"John," said Molly, "why didn't you tell me that Harry was this brilliant historian?"

"I'm sure I said she was a genius, but completely impossible. Well, maybe I said more about the completely impossible bit. Because she has no common sense, and she gets fascinated by completely inappropriate subjects, and she won't stop talking sometimes, and she's not actually talking to you then, but at you...and, and if you can give me a few minutes I can explain why she is utterly, utterly, unlike Sherlock."

Molly gave him a look which she hoped told him to repent of his sexism, but was probably still too indulgent. Then Sherlock came flying towards them, still beaming, grabbing John by the shoulders, almost lifting him up.

"John, Harry says she'll come down the sewers with me. As long as they're proper Victorian sewers, no modern rubbish. So you've got to come with us now."

"No!" John almost shouted. "Sewers have rats, Weil's disease, faecal matter, sharps. Sanitation is by definition unsanitary. If it was for a case that's one thing, but sewer tourism is definitely wrong."

Sherlock swung round, catching sight of Molly.

"Molly," he said, with what sounded almost like genuine warmth, "just the person I was looking for."

Is he going to invite me down the sewers as well, she wondered.

"Harry wants to talk to someone about asphyxiation. Mike Stamford's with her at the moment, but he doesn't know anything, and you're just the girl to give her some useful information."

She suspected that he just wanted to snog John without her watching, but if there was one thing she did know about, it was dead bodies. She hurried back into the living room and found Harry, who was still on orange juice, but clearly finding Mike hard to take sober. She looked up – up! – at Molly as she arrived.

"Sherlock said you were interested in asphyxiation," said Molly. Oh God, that had come out wrong, hadn't it? But a smile broadened on Harry's face and she looked at Molly eagerly.

"Not so m-much asphyxiation," she said, "but I am terribly interested in hearing about hanging."


Harry's intense focus on her was amazing, she thought, as Harry eagerly drank down the information pouring out of Molly as if she was the only person in the world that mattered. It was almost like - no, actually it wasn't like Sherlock, because Sherlock always seemed to know more than Molly, even when he really didn't - whereas Harry clearly had little formal medical background. Just a relentless appetite for ideas, and the ability to turn a fact so you suddenly saw it from underneath, as something new and strange. And then they were off hanging, and onto crime, and now it was Harry doing the talking, but not talking at Molly, but telling her stories. And she knew how to tell stories, how to hook your interest, give you a laugh, then make you stop and think. Molly had got her ear attuned to Harry's voice now, or maybe Harry had just slowed down a bit, and she knew she wasn't the only one listening to the soft, clear voice talking about highwaymen, about a cross-dressing highwayman.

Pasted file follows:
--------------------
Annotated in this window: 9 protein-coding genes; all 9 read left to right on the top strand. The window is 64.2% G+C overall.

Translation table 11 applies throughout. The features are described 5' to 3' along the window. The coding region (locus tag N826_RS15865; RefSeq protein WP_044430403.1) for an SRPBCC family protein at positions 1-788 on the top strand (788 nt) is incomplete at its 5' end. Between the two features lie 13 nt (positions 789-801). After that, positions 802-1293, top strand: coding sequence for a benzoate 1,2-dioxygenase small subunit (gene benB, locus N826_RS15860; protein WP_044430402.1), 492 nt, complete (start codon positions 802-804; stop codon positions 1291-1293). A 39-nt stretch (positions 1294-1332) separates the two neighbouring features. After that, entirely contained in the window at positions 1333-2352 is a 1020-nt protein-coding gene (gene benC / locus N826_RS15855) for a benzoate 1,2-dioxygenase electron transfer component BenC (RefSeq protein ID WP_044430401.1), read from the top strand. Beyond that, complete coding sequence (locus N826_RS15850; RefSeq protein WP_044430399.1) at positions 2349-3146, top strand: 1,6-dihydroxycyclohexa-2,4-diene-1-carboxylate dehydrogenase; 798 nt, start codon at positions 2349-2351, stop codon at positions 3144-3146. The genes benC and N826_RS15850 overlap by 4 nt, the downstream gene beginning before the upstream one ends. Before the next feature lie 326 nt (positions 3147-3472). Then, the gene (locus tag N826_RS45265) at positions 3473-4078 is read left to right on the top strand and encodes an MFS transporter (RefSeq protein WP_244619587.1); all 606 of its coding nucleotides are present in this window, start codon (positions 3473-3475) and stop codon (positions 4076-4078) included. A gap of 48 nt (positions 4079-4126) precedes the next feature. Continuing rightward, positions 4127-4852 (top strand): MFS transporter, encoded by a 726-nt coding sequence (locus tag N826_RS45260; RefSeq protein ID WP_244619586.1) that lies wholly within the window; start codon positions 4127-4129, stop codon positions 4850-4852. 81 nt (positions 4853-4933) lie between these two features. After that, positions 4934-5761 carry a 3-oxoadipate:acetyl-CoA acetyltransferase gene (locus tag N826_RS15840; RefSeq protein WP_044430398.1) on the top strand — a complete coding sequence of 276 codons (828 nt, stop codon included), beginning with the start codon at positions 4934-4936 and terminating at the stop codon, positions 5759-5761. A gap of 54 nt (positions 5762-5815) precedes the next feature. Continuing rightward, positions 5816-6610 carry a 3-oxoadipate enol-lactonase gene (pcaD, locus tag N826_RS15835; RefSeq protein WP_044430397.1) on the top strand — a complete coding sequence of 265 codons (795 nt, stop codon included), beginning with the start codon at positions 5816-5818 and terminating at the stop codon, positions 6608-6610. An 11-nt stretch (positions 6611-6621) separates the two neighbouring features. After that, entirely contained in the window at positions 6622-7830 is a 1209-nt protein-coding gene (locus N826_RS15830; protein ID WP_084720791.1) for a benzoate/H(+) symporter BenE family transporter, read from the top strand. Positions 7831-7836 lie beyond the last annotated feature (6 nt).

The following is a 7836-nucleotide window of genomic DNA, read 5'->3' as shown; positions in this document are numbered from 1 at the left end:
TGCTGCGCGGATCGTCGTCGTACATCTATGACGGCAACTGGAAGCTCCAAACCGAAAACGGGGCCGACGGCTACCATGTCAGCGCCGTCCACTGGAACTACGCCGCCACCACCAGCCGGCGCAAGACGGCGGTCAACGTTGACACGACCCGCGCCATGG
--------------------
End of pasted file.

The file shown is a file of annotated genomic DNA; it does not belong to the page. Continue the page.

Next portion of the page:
"Highwayman?" Molly asked, "or highwaywoman?"

"He identified as male," Harry replied, "all the way through the trial, n-never wavered that he was Jack Hunter, not Joan. I say we should respect that identity."

"Load of rubbish!" Gareth broke in. O God, why did she still invite Gareth to her parties? "Of course she's a bloody woman, even if she dresses up like a man. All this social construction shit, gender identity disorder is rubbish. It's just some stupid bint who can't cope with biological facts."

"And there," said Harry coldly, "speaks the true closed, limited, scientific mind. Don't you agree, M-M-Molly?"

Suddenly, Molly felt rage shooting up in her. Because she was Dr Molly Hooper, and Harry barely knew where her thorax was. She might be a scientist, but she'd also gone on a course on 'Overcoming Transphobia', so she could deal with grieving relatives better, she'd even tried to read Judith bloody Butler. And she was still getting patronised, patronised by Harry...

"I need to check the canapés," she said, and walked off.


The next time she looked into the living room, Harry was drinking something that wasn't the colour of any the soft drinks on offer. Molly went to look for John.

"I'm sorry, I'm not sure why she's started drinking, but I think maybe I upset her," she said. "I shouldn't have encouraged you to come, should I?"

"It's OK," said John. "It's not you, it's her, you know it is in the end. And she does like having people to talk to, especially women. She'd probably just have got bored back at Baker Street and wound Sherlock up till we had a disaster there. Don't worry about it, you go and enjoy the party. It's your birthday, after all."

Molly went off and did her best to sparkle, because that was what you were supposed to do at your own party, wasn't it? It was just it was quite hard for her to sparkle, to make herself the focus of people's attention. Well, unless she met someone who was really, really interested in hearing about corpses.


She blew out all the candles on her birthday cake in one go, which got a rather ragged cheer from her friends, but she didn't make a wish this time, not after the results of last year's one. She was doing quite well, though, she decided, as she stood in the kitchen a little later, finishing up the last of the cake crumbs. Maybe an hour or two more to go. And then John was hurrying through the crowd to her, looking worried.